My reaction to the whole ordeal was that it makes sense to kick out Afghans.  To perform triage on refugees is a common thing to do and now their just taking it a step forward and actually deporting them.  Towards the end of the article it mentions something along the lines that deportation falls to the responsibility of the states and not the federal government.  I would like to know how exactly it falls on them.  Are the states responsible for tracking refugees withing their borders and then report them to a deportation authority?  Or does each state have their own customs and border patrols?  I’d like to know how the states feel about Merkel’s plans and if they are even willing to follow it.  In some cases, although the central government pressures the states, the states are able to push off their responsibility by some bureaucratic voodoo.



Meaning Of The Names

“Migrants, Refugees and Asylum Seekers: What’s the Difference?” The Guardian. Ed. Alan Travis. 28 Aug. 2015. Web. 26 Dec. 2015. <http://www.theguardian.com/world/2015/aug/28/migrants-refugees-and-asylum-seekers-whats-the-difference&gt;.
The article goes back to the true meaning behind the labels we place on these people. Maybe somehow, along the way, we have had lost the real context of the names and confused people with wrong meanings. For one,  a migrant is someone who moves from one place to another in order to live in another country for more than a year. It differs from a refugee who who has fled conflict and who is rin need of protection because it is too dangerous for them to return to their home countries. Asylum Seeker is a different story and one I had just heard of while researching this. Asylum Seekers are refugees just waiting to get their claims processed.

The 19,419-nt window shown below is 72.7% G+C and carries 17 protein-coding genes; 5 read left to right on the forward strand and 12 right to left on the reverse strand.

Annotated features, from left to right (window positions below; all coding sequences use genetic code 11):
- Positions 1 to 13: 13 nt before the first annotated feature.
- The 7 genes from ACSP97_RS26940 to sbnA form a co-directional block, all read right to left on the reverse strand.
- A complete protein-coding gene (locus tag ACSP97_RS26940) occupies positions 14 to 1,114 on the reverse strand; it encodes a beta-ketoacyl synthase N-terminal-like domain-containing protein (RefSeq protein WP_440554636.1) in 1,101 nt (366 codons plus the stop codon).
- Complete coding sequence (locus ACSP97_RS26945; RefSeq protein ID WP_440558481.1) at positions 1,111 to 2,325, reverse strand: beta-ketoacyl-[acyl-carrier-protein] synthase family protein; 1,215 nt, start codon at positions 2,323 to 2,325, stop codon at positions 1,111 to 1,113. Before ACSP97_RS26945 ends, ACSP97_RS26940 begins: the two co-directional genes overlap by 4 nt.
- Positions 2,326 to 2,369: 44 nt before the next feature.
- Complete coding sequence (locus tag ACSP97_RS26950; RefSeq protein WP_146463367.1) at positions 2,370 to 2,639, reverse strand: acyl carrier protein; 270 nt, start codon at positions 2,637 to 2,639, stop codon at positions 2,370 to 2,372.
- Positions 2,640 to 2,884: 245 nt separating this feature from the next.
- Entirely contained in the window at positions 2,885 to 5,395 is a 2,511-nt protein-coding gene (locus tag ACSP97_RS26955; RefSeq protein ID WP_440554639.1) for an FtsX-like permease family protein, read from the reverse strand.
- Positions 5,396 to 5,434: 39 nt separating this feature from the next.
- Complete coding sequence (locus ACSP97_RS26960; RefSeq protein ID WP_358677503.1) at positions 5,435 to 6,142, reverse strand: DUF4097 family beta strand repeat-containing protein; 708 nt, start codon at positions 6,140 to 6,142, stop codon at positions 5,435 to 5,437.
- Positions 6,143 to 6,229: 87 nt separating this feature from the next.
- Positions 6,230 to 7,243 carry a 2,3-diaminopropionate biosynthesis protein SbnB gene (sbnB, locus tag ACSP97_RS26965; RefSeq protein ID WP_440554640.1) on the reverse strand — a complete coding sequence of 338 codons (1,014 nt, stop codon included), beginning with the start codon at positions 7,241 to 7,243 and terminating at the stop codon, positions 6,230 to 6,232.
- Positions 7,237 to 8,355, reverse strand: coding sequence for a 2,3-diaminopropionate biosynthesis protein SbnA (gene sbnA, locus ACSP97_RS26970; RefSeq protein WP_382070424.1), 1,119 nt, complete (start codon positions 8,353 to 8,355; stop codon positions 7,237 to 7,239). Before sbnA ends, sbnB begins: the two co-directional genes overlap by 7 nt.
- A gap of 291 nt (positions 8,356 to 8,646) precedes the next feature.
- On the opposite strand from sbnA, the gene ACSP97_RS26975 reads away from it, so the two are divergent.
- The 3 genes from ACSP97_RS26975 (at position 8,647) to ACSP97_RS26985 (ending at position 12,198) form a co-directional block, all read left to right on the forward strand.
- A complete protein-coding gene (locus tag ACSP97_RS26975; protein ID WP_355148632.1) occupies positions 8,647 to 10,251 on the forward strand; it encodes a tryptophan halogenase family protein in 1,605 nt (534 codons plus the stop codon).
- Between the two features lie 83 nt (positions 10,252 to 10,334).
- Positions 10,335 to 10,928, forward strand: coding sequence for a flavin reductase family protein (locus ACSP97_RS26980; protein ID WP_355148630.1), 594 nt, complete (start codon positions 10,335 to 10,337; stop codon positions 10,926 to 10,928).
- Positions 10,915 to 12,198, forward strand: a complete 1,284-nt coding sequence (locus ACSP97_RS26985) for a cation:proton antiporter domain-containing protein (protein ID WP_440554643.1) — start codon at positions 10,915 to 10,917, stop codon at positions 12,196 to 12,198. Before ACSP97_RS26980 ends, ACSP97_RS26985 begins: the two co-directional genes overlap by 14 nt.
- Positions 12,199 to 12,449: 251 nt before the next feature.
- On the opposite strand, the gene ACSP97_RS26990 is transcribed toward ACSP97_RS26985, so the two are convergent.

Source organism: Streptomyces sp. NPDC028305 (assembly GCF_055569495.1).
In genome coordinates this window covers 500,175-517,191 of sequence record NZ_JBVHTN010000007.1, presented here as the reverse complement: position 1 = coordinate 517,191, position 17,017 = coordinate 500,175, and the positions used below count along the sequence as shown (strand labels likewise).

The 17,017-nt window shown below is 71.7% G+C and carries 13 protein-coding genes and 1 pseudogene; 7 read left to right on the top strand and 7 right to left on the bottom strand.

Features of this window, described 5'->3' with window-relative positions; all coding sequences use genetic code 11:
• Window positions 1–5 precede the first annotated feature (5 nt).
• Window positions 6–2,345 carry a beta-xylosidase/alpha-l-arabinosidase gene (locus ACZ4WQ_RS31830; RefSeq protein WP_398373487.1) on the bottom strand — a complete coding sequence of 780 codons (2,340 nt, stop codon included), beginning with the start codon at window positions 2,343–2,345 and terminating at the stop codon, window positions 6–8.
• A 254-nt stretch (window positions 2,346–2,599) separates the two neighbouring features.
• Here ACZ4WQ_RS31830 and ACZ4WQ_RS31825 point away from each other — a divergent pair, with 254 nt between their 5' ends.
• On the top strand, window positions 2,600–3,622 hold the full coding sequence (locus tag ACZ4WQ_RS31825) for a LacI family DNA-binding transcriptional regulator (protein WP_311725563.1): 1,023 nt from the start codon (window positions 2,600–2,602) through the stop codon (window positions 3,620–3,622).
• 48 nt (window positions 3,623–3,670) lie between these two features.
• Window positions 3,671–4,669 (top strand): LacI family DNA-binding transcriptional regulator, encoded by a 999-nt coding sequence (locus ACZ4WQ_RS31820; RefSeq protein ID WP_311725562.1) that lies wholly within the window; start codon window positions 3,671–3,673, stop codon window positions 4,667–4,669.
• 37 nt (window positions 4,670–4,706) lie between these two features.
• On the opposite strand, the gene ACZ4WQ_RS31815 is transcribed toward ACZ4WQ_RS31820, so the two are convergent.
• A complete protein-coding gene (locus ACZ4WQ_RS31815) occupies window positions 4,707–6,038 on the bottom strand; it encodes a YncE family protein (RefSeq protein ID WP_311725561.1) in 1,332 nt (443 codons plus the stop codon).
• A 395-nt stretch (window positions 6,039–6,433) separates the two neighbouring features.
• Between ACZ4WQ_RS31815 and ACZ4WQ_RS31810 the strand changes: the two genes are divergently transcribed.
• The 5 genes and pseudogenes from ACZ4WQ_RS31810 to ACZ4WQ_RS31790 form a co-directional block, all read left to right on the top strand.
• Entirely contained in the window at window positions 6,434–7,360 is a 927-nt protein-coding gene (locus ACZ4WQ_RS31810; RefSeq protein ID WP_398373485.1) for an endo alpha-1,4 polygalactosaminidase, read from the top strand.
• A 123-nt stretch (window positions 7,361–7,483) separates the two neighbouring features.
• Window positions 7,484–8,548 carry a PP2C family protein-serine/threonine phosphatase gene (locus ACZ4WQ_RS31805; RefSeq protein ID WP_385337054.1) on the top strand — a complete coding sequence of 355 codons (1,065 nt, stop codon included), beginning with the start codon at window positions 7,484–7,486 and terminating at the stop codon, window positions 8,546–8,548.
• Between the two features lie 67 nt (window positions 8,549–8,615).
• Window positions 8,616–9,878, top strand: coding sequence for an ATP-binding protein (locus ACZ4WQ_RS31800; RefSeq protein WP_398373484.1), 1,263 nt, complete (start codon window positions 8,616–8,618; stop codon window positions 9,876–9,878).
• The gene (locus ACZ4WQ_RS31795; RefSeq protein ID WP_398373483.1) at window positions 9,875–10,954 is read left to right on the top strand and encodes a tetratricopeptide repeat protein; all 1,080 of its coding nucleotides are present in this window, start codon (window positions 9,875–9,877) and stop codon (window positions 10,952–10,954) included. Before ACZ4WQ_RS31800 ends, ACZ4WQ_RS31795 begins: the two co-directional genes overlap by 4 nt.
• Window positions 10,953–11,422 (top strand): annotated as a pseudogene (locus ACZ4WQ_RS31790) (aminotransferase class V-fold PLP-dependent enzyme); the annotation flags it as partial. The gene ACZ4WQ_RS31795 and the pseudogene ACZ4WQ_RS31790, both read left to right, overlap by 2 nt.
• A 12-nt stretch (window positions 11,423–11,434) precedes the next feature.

I chose this to educate myself a little more about the topic that was presented. What exactly were refugees and was the name a proper one given. All my life i feel as if i heard the name immigrant much more. My misunderstanding was not knowing their was a difference between the two. My research showed the process, the simple little facts to access the type of names we can give people. Its more informative than anything else but its a good basic base to understanding the names of people going through these moves. In the blog reading , Alexander Betts, director of the Refugee Studies Centre at Oxford University says
“Online searches for migrant are at their highest since Google started collating this information in 2004. And in the past month (to 25 August using the Nexis database), the most commonly used term in UK national newspapers (excluding the Times, the Sun and the Financial Times) was migrant – with 2,541 instances. This was twice as popular as the next most frequently used word, refugee.”
So, here I found I wasn’t the only one curious and with a not so busy google search engine.My research only jump started my curiosity and led me to even more articles of the name given to several types of people with several types of situations. I wasn’t alone and found comments section filled with just as curious readers who were broadening their minds just as I was. I learned that there is a giant difference between Migrant and Refugees and Asylum Seekers was another words added to my growing vocabulary. Asylum Seekers was a key interest of mine, because I had always heard the word refugee and migrant but Asylum Seekers was all new and just ready to be explored. Even if the name is quite different than Refugee, the two aren’t that much different and just a waiting response of approval can change that. Asylum Seekers, to me, seem to be the ones seeking for the title of refugee. Seeking a title that holds hope for them and their families.